Saturday, December 19, 2009

Some Tacoma Apparatus from Engine 17's Era


That is, the 1970 era and forward a bit.

Since I still do not have early pictures of 17, I'll have to paint it for you using other photos. I'll probably go off on a lot of silly tangents. I apologize for that in advance.

This Mack is the sort of piece that was front line when Fire Station #17 was opened in 1955. This is one of a handful of apparatus that the Tacoma Fire Department has quietly held on to. They also kept one of Engine 17's sisters, though I don't know yet which one it was. My Engine 17, the dalmation-painted engine in Florida, and the one Tacoma still has, accounts for three of the eight sisters, leaving five unaccounted for. I suspect that at least one was stripped for parts while still with Tacoma, but I am not sure. Anyway...see, I digress! So... about this Mack, I can't see which unit this is marked as, but I am going to use this era's door markings to go forward. The circle reads TACOMA on top and FIRE DEPT on the bottom, and has the unit number in the middle. I think it might say No. 5 but I am not sure. Not that it matters for this ramble.


Moving forward about fifteen years, here is one of the famous (in my mind) eight 1970 American LaFrance Type 900 sisters, one of which is my Engine 17. Times were different then... note the firefighter standing in the jumpseat well behind the cab, looking over the roof. This sister was marked as Engine 6 when the photo was taken, and shows the door lettering that would be used on all new deliveries at least through 1980. Note also the hand-painted unit number on the nose, and between the windows on the side.


The next two photos are from the 1974 Daffodil parade. When Tacoma obtained the eight sisters, they also took delivery of two Snorkel truck companies and a tiller-drawn aerial (TDA) ladder truck. Actually, two TDAs were ordered, but one of them was damaged when the train it was being shipped on derailed. American LaFrance offered to repair it, but Tacoma opted to wait and get a new one (which was eventually delivered in 1972), while the damaged aerial was repaired and sold to another fire department. Anyway, these two photos show one of each of these types of units in their original livery.



Right around 1983 or 1984, Tacoma decided that the old-style lettering was not visible enough at distances. The solution was to fit each unit with large, reflective company numbers. You saw an example of this a couple of posts ago in the old photo I found of Engine 5 (shown as assigned in later years to Engine 8). What you can't see in this photo is that the side numbers on the cab between the windows were allowed to stay, and the large reflective number was placed on the bottom rear compartment doors on each side. At least the original door paint remained.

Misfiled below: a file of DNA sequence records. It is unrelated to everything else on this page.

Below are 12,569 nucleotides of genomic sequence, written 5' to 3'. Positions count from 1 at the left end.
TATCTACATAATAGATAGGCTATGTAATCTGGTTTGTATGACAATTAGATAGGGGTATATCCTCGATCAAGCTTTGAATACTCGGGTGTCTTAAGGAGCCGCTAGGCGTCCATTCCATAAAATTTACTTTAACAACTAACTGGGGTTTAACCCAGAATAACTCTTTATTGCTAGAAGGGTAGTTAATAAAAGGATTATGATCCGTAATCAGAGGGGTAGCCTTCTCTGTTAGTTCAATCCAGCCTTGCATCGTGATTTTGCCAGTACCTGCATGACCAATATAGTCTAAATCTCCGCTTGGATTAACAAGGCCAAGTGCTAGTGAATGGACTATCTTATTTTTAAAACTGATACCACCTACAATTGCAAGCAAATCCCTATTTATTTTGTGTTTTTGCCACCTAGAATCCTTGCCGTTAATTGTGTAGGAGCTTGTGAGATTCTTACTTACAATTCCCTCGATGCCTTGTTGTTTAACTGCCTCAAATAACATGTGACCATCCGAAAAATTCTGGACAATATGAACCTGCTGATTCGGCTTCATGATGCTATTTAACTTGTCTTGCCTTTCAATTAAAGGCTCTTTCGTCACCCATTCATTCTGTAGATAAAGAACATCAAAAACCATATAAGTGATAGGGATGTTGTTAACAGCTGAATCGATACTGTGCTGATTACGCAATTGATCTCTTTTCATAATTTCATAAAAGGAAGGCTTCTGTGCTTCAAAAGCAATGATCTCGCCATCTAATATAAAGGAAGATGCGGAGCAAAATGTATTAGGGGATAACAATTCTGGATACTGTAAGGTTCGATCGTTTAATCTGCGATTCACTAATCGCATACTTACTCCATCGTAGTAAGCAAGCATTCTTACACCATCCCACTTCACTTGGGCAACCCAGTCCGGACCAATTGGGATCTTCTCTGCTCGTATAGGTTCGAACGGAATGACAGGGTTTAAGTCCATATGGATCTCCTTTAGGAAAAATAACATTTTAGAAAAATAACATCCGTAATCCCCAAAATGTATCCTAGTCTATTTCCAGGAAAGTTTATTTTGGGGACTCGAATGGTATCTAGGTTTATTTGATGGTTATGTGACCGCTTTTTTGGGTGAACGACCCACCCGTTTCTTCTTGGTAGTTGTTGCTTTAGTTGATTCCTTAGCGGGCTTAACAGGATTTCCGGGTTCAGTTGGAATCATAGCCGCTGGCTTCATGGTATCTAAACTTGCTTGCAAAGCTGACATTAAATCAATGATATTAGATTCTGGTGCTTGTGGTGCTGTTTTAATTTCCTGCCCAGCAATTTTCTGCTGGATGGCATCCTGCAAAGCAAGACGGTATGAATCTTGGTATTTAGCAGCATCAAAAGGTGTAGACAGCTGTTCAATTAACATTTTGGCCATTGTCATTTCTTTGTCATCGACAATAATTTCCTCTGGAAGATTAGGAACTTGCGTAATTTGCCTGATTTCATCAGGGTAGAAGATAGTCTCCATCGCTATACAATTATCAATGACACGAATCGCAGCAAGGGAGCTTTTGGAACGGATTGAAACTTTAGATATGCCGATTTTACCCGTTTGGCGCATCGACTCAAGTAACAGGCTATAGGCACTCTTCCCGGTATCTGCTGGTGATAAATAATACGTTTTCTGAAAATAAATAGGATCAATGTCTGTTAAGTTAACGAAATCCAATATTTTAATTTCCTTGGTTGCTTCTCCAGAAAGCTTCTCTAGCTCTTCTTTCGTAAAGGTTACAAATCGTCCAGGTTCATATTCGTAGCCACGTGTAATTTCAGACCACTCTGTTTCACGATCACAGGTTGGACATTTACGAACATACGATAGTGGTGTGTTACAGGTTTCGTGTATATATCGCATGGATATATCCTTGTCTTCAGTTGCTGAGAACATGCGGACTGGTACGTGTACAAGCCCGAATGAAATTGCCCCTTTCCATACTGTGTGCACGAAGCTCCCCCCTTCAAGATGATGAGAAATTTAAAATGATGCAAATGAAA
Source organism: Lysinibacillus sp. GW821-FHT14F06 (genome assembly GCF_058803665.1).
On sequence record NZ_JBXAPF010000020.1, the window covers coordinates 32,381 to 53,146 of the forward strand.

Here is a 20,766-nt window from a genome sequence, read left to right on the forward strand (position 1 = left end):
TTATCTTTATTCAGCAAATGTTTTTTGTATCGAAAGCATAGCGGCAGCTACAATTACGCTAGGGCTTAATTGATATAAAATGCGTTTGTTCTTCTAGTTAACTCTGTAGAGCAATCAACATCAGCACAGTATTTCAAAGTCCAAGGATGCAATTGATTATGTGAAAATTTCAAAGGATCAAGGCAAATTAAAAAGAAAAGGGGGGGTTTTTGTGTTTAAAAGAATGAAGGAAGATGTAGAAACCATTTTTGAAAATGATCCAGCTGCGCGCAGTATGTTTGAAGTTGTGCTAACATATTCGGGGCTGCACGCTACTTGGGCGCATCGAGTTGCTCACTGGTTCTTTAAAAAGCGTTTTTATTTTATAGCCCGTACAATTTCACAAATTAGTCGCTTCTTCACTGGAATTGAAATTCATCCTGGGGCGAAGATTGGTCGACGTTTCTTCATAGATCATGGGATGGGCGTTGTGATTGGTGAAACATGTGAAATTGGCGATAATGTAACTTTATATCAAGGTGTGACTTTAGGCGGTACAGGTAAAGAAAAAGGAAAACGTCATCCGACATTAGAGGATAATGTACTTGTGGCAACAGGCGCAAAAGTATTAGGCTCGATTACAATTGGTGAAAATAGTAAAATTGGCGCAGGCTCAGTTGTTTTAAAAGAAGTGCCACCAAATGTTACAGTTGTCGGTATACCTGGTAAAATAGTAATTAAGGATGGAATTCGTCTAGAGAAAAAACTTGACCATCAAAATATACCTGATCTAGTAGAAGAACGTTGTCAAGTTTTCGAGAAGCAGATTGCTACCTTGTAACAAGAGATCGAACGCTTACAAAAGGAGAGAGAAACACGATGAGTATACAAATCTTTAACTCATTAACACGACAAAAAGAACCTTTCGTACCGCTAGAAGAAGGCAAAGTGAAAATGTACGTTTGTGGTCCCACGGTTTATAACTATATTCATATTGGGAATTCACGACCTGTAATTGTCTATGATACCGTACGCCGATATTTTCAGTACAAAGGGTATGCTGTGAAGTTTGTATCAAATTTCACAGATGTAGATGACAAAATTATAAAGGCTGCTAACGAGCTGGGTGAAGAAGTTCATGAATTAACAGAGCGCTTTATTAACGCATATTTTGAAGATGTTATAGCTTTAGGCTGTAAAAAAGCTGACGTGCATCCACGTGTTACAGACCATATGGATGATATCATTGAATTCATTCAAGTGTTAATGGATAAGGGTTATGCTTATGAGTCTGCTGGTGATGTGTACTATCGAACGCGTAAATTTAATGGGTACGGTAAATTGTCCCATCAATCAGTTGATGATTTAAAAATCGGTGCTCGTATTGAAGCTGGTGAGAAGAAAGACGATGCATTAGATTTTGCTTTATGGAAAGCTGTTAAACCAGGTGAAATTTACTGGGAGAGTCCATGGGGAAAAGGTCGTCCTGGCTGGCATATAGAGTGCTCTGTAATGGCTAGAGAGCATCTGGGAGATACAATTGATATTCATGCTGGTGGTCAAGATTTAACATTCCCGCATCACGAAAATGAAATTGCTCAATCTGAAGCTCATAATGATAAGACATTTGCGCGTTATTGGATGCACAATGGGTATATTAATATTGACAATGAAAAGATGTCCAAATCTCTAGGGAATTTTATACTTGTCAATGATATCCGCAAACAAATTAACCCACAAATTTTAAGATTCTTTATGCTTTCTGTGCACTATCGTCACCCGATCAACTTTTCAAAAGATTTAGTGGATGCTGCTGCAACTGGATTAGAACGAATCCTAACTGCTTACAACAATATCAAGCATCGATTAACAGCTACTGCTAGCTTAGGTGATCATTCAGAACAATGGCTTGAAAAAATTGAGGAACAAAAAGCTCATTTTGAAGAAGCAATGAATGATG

The rig below was originally Truck 3. When it got its huge reflective numbers, the hand painted stuff was allowed to stay for the time being. The Snorkel boom on the identical Truck 4 was later damaged and removed, and Truck 4 took the identical rig from Truck 3 when Truck 3 got a new and much shorter rig better suited for north Tacoma in 1980. Oops... another tangent... so anyway, when old Truck 3 got assigned as Truck 4 later, the hand-painted "3" between the cab windows was replaced with a smaller version of the reflective decal concept at the same time that the rear big decal was swapped from a "3" to a "4". The hand painted door lettering was also removed, and replaced with Tacoma's new standard maltese cross door insignia - a design still in use today, over 20 years later. When the fad of huge reflective numbers wore off, Tacoma moved forward again and adopted the concept of interchangeable placards, a system in use all over the country today. This was actually a good change. Now, swapping units was easy when crews had to exchange units when relieving each other after long incidents, and especially when using a reserve rig. It was no trouble at all to slap your company ID on whatever unit you were going to use. So ... anyway, here is Truck 3 during its later time as Truck 4, all hand lettering is gone, the reflective number decals are still there, but made redundant by the new placards.


That's progress. It ain't all bad, I guess, but for the work I hope to get done on Engine 17, I want that original hand-painted look. I will throw crucifixes and garlic at large reflective decals and placards.

Here's your parting shot though: Today's Tacoma Engine 17 in all her glory:


Thanks for reading.


7 comments:

  1. I'm really loving reading about all this history and trivia! And I for one don't mind the tangents. :D

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  2. Gah! Frank! I don't want to hear about Tangents! I'm going crazy with logs in pre-calc as is!

    Oh, wait, THOSE tangents are fine. I'm a big fan of dept. history ;)

    Fern

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